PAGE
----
Vol. 5, No. 11, p. 657-671 - Dec. 31, 2018
Endophytic bacteria isolated from Phaseolus vulgaris produce phytases with potential for biotechnology application
Leonardo Emanuel de Oliveira Costa , Thamy Lívia Ribeiro Corrêa , Janaina Aparecida Teixeira , Elza Fernandes de Araújo and Marisa Vieira de Queiroz
Currently, endophytic microorganisms have become a good source of different enzymes and others metabolites of industrial interest. Among a huge spectral of molecules, enzymes as phytases have been emphasized by the ability to hydrolyze the phytic acid that represents the largest storage form of inorganic phosphorus in cereals, which are the staple diet of monogastric animals such as swine and poultry. Moreover, phytic acid acts as an antinutrient by chelating divalent metal ions, and it is interesting provide phytase as an animal feed supplement for those monogastric animals. In the current study, 158 endophytic bacteria isolated from the leaves of three cultivars of Phaseolus vulgaris were assessed for the ability to produce phytase. Among them, four isolates belonging to the Pseudomonas, Stenotrophomonas, Microbacterium and Rhodococcus genera were highlighted, due their phytase production. The phytase produced by Microbacterium foliorum BAC1157 exhibited activity at 70 oC and stability in the presence of divalent cations, indicating that this phytase has a promising use in the animal feed industry. To the authors' knowledge, this is the first report on phytase production by bacteria of the Microbacterium genera.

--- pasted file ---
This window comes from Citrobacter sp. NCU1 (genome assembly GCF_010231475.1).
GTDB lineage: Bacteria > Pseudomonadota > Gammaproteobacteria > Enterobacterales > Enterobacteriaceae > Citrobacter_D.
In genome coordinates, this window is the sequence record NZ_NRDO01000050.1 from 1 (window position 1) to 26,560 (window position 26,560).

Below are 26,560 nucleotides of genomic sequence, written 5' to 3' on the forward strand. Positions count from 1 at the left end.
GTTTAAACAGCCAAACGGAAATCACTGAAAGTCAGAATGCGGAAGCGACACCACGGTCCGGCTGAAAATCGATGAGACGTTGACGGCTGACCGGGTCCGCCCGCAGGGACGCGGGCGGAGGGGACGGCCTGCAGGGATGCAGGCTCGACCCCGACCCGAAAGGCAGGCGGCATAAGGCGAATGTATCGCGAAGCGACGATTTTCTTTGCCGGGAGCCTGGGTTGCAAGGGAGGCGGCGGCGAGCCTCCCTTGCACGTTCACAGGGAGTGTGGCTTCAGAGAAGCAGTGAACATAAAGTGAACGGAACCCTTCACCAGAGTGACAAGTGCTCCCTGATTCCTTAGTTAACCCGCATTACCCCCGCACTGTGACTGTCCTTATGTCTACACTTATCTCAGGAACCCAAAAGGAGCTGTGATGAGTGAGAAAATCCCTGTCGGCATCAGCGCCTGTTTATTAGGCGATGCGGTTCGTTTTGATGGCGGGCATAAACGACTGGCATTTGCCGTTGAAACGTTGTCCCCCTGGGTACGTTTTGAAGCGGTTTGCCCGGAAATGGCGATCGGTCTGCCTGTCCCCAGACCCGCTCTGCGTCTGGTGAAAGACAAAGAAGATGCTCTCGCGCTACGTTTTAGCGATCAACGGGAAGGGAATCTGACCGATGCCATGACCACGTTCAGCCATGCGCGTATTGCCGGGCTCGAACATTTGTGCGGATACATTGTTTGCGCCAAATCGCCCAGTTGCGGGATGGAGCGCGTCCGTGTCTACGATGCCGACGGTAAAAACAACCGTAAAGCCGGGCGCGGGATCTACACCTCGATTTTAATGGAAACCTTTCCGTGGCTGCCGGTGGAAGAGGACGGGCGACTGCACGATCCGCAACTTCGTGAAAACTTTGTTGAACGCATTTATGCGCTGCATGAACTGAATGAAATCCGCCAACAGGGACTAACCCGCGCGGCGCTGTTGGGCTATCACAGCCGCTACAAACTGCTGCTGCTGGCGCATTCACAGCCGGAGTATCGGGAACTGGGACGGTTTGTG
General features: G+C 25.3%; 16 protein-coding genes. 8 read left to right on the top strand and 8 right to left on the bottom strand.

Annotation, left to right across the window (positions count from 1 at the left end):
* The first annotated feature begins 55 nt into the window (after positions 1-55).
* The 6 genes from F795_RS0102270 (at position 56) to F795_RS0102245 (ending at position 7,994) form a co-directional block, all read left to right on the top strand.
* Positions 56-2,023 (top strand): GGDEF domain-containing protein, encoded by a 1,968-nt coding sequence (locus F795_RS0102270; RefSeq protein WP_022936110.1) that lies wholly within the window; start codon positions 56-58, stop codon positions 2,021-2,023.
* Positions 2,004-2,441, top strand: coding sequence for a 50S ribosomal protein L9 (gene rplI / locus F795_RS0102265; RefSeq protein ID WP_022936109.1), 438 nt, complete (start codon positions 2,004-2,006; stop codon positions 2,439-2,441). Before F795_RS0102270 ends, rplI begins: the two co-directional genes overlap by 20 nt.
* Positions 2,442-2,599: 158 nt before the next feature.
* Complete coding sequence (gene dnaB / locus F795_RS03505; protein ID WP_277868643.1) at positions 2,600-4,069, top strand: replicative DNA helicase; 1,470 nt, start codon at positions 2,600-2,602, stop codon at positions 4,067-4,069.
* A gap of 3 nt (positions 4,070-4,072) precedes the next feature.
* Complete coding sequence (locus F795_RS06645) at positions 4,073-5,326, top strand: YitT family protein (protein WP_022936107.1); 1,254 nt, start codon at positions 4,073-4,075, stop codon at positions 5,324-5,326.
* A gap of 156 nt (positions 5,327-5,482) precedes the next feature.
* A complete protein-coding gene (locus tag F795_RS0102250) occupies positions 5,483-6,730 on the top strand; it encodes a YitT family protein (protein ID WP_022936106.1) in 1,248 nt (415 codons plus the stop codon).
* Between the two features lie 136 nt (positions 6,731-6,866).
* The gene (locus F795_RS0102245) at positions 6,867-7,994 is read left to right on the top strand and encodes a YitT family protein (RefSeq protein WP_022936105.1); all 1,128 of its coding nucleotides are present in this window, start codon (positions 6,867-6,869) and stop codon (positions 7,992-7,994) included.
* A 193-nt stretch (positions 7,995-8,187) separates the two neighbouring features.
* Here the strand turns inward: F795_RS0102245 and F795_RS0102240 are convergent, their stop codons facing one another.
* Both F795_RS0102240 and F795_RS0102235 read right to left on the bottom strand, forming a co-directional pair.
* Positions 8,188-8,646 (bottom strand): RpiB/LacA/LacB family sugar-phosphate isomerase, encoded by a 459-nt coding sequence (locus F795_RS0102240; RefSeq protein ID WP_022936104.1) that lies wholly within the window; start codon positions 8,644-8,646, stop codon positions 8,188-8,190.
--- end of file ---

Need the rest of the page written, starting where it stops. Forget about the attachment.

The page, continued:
Endophytic bacteria; Microbacterium; Bean; Phytase activity.
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